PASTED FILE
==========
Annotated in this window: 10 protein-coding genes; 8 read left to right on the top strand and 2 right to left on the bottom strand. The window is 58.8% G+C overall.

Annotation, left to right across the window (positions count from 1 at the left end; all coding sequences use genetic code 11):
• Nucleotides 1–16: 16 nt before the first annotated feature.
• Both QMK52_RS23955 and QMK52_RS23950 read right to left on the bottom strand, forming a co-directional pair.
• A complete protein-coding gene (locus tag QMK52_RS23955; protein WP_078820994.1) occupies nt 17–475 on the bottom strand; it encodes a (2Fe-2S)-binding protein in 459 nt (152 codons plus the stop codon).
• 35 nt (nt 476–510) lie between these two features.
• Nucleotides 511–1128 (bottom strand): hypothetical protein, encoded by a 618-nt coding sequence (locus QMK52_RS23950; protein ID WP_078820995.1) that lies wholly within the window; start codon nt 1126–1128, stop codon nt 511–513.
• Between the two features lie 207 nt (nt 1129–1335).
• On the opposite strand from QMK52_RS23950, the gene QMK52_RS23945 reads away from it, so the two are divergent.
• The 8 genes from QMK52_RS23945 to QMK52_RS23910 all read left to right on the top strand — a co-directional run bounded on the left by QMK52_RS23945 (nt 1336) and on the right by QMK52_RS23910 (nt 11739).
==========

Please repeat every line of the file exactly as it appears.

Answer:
Annotated in this window: 10 protein-coding genes; 8 read left to right on the top strand and 2 right to left on the bottom strand. The window is 58.8% G+C overall.

Annotation, left to right across the window (positions count from 1 at the left end; all coding sequences use genetic code 11):
• Nucleotides 1–16: 16 nt before the first annotated feature.
• Both QMK52_RS23955 and QMK52_RS23950 read right to left on the bottom strand, forming a co-directional pair.
• A complete protein-coding gene (locus tag QMK52_RS23955; protein WP_078820994.1) occupies nt 17–475 on the bottom strand; it encodes a (2Fe-2S)-binding protein in 459 nt (152 codons plus the stop codon).
• 35 nt (nt 476–510) lie between these two features.
• Nucleotides 511–1128 (bottom strand): hypothetical protein, encoded by a 618-nt coding sequence (locus QMK52_RS23950; protein ID WP_078820995.1) that lies wholly within the window; start codon nt 1126–1128, stop codon nt 511–513.
• Between the two features lie 207 nt (nt 1129–1335).
• On the opposite strand from QMK52_RS23950, the gene QMK52_RS23945 reads away from it, so the two are divergent.
• The 8 genes from QMK52_RS23945 to QMK52_RS23910 all read left to right on the top strand — a co-directional run bounded on the left by QMK52_RS23945 (nt 1336) and on the right by QMK52_RS23910 (nt 11739).